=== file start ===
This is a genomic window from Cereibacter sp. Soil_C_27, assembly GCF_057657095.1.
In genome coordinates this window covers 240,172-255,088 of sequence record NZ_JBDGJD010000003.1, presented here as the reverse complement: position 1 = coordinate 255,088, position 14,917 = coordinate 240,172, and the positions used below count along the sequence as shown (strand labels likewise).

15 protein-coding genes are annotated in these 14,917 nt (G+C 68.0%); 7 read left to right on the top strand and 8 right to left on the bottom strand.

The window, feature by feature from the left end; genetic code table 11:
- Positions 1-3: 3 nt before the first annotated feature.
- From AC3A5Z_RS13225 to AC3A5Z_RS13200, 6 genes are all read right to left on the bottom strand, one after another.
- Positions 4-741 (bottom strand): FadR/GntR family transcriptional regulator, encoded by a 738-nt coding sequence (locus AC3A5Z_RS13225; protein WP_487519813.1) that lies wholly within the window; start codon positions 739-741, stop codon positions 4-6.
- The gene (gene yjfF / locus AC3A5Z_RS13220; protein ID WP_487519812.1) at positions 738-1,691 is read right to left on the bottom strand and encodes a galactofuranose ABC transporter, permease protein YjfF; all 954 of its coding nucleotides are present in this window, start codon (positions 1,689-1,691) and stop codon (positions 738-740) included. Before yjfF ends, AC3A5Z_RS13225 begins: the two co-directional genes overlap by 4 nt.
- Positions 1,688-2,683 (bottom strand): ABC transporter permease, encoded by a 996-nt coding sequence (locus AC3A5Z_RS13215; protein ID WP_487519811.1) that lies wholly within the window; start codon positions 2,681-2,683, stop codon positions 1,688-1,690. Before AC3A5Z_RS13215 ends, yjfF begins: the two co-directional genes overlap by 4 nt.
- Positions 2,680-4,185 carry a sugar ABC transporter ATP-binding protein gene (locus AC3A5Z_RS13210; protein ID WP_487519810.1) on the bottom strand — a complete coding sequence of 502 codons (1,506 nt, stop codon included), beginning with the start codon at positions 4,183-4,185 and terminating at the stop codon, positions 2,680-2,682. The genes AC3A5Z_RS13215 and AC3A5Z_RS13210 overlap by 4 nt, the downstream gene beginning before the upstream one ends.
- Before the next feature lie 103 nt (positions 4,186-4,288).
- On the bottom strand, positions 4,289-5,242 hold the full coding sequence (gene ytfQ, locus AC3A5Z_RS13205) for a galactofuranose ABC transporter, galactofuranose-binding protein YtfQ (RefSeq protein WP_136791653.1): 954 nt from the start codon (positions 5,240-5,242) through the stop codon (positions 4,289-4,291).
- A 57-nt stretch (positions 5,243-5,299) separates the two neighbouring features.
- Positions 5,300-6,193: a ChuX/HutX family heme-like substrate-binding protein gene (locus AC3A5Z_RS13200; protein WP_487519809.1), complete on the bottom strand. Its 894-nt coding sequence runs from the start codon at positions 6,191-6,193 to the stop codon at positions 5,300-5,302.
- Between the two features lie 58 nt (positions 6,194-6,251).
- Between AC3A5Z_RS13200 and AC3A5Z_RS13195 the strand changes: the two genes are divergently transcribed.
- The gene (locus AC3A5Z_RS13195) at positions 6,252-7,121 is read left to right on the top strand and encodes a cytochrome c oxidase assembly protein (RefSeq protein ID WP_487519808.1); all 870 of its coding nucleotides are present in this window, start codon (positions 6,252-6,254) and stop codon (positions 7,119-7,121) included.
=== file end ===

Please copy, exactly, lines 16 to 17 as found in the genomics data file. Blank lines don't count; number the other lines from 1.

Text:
- Between AC3A5Z_RS13200 and AC3A5Z_RS13195 the strand changes: the two genes are divergently transcribed.
- The gene (locus AC3A5Z_RS13195) at positions 6,252-7,121 is read left to right on the top strand and encodes a cytochrome c oxidase assembly protein (RefSeq protein ID WP_487519808.1); all 870 of its coding nucleotides are present in this window, start codon (positions 6,252-6,254) and stop codon (positions 7,119-7,121) included.